I once cut out a comic that has a tiny little pastor sitting behind a small desk that has a looming book case behind it, towering above the pastor and the small lady he is talking to. We can only guess what she said, but he says,
“Books are not things of this world.” [Amen!]
of my love for books, I guess it was a no-brainer that when I got more
experienced as a homeschool mom I branched out into literature unit
studies with my kids. The year I did this the kids were in 9th, 7th, 5th
and 1st grades, with a 3 year old thrown in for good measure! We did a
study of animation and read biographies of Walt Disney and Bill Peet—and
did some animation besides. We did a Robert Louis Stevenson study and
read his biography and a few of his books—anyone for buried treasure?
And we did a few other equally intriguing studies as well. WE all loved
learning with living books!
But the planning about killed me. So, the following year it
was back to textbooks. A few years later I discovered a curriculum that
was literature based AND had daily lesson plans. Amazing! I mean, I
literally wept for joy. And that started my love affair with Sonlight
There are a lot more literature based curricula out
in the market place now, and people ask me all the time why Sonlight is
better or how it is different. I am not an expert on all curricula,
but I can tell you how Sonlight is unique.
~Reading Great Books
inspires children to do their own hands on activities such as drawings,
writings, making pyramids out of sugar cubes and constructing beaver
dams out of sticks and mud and so on. After reading a book on Samuel
Morse my kids actually made a working telegraph system that ran between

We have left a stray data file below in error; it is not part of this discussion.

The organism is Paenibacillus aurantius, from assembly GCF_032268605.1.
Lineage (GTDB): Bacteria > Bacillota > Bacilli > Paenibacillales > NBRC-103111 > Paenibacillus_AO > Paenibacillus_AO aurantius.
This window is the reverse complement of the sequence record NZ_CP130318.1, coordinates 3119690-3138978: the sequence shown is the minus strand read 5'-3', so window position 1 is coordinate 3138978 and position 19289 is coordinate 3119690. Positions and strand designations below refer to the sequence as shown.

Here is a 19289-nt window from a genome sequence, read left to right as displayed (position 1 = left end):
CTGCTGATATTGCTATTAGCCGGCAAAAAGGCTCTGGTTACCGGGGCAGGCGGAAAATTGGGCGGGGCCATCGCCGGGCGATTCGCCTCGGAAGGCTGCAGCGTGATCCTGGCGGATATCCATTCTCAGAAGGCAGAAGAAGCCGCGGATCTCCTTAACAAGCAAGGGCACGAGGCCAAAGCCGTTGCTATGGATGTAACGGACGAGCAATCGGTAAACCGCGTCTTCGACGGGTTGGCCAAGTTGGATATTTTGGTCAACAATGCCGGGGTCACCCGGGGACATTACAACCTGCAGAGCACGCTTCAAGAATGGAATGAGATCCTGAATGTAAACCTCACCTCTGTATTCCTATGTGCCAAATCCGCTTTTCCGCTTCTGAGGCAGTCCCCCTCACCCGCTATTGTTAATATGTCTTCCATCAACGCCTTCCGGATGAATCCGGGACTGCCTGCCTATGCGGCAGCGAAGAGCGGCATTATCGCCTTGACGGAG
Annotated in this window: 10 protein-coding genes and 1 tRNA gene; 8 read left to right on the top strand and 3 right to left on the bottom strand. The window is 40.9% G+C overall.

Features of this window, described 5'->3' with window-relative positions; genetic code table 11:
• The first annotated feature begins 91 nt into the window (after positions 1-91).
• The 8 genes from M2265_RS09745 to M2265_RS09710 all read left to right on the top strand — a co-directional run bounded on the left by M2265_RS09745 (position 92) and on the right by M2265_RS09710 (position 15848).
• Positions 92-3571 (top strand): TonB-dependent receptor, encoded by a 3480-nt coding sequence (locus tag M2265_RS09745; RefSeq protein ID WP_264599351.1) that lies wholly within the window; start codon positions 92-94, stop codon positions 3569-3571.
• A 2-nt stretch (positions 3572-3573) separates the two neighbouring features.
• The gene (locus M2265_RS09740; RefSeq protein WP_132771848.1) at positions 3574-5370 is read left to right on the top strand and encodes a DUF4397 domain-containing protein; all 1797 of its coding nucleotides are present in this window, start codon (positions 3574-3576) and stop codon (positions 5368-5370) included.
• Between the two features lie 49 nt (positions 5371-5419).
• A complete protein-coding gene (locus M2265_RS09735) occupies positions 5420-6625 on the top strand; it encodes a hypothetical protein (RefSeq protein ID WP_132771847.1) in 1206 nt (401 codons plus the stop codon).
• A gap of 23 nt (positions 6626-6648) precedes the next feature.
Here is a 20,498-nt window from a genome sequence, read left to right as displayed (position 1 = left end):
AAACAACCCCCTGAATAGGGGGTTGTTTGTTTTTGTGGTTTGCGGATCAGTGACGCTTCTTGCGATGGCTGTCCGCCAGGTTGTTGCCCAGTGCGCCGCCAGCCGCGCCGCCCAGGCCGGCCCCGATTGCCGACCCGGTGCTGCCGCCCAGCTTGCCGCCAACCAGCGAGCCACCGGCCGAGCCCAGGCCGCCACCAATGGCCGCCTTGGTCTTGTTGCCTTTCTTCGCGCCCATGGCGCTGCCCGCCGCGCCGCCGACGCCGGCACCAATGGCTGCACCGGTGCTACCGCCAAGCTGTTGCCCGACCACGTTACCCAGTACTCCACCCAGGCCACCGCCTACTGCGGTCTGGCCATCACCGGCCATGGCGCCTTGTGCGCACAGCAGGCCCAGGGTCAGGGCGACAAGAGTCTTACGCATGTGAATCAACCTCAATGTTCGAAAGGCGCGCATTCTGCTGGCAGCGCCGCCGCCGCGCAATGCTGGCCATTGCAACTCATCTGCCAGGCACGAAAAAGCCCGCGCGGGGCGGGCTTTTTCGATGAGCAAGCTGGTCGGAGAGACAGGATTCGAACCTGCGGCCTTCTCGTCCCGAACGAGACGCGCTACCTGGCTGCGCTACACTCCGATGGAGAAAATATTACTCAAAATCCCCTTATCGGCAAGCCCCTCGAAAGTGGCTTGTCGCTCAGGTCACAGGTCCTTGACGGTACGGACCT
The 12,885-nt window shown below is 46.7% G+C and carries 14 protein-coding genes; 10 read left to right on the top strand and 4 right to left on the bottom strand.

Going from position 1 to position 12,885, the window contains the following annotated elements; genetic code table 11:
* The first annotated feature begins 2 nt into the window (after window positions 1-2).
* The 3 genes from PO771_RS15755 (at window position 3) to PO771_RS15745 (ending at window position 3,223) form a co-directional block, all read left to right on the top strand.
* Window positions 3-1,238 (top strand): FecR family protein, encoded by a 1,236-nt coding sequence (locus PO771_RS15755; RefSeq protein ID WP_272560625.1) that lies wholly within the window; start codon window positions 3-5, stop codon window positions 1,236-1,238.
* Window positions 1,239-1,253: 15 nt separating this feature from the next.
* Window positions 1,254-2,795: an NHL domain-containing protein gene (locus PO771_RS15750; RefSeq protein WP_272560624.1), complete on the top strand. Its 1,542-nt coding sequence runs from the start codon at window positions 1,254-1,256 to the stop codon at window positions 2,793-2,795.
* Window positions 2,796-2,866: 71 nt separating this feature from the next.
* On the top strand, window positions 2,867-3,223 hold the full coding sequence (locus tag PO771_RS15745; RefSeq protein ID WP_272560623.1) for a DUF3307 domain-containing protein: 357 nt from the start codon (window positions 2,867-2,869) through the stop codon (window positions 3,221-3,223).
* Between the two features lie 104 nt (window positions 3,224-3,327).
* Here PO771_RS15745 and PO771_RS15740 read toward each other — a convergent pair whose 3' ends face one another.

their bedrooms! I stayed out of their way and was called upstairs to
stand in amazement when they sent messages the 40 feet-from one end of
their attic bedrooms to the other.
curricula have plans for moms to spend lots of time and money preparing
coordinating hands on activities. And some people like that. But I
believe we just need to provide a learning-rich environment and great
books—that's all you need. The kids will take it from there.
goal [and my personal goal] is that of creating Ambassadors for Christ
that are equipped to reach THIS generation. With Sonlight's broad base
of books and their detailed IG teacher notes, children are taught to
"Seek first to understand, then to be understood."
I know with
the well rounded education they get from Sonlight that our children have
been prepared to go to a our state universities, sit with people of
varying backgrounds; not be judgmental, but seek to understand where the
person is coming from, then show Christ's love to that person--as an
I found many curricula try to advance their own
agenda, but with Sonlight the information is given to you and then it is
up to you to interpret it to your kids. The study notes constantly
remind us to measure what this person or nation did by looking to God's
word. The notes are very balanced and lead kids to learn how to think
critically and not to believe something just because it is in a book.
I think the thing that makes Sonlight head and shoulders above any
other curriculum is the Instructor's Guides [IG]! If you are convinced
that the literature approach is the way you want to go, look at
Sonlight’s Instructor's Guides. They are amazing--and another benefit,
you can get all the books from Sonlight so there are no fruitless trips
to the library and/or the book store. The editions match the IG right
down to the paragraph and page number. The IGs save you so much time,
and are so complete, they are unparalleled.
And that is why if
you love books, love creativity and want to raise ambassadors for Christ
who can think critically, Sonlight is the perfect curriculum.
top to bottom: A picture of the kids the year I wrote my own unit
studies-here we are at Gettysburg; the other two pictures are ones I
like of the older boys reading to the younger kids.]